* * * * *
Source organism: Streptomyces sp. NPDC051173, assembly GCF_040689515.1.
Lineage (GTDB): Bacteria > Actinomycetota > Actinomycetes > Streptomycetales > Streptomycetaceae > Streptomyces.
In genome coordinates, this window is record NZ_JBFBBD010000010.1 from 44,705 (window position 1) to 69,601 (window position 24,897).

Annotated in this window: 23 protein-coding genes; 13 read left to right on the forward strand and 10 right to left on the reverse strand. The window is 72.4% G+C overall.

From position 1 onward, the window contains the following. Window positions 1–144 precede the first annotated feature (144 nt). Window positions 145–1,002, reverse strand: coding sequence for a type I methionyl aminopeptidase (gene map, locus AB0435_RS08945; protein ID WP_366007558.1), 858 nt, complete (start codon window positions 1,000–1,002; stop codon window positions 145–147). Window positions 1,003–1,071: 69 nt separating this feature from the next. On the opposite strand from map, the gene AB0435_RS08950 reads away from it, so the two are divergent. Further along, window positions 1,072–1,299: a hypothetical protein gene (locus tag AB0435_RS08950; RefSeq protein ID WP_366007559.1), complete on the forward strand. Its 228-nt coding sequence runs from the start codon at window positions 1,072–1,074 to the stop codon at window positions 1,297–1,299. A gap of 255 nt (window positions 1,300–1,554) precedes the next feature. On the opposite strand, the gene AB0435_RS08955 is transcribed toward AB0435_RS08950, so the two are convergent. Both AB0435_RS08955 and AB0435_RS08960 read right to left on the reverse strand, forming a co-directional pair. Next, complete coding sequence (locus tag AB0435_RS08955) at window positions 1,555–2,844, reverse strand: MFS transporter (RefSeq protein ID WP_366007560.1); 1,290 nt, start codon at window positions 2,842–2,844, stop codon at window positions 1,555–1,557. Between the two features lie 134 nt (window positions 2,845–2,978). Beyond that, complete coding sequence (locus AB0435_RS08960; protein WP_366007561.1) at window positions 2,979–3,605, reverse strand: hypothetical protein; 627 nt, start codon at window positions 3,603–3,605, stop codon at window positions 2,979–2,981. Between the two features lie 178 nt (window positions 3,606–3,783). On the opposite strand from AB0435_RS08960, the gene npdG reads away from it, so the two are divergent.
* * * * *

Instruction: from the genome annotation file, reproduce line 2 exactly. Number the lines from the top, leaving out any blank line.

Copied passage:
Lineage (GTDB): Bacteria > Actinomycetota > Actinomycetes > Streptomycetales > Streptomycetaceae > Streptomyces.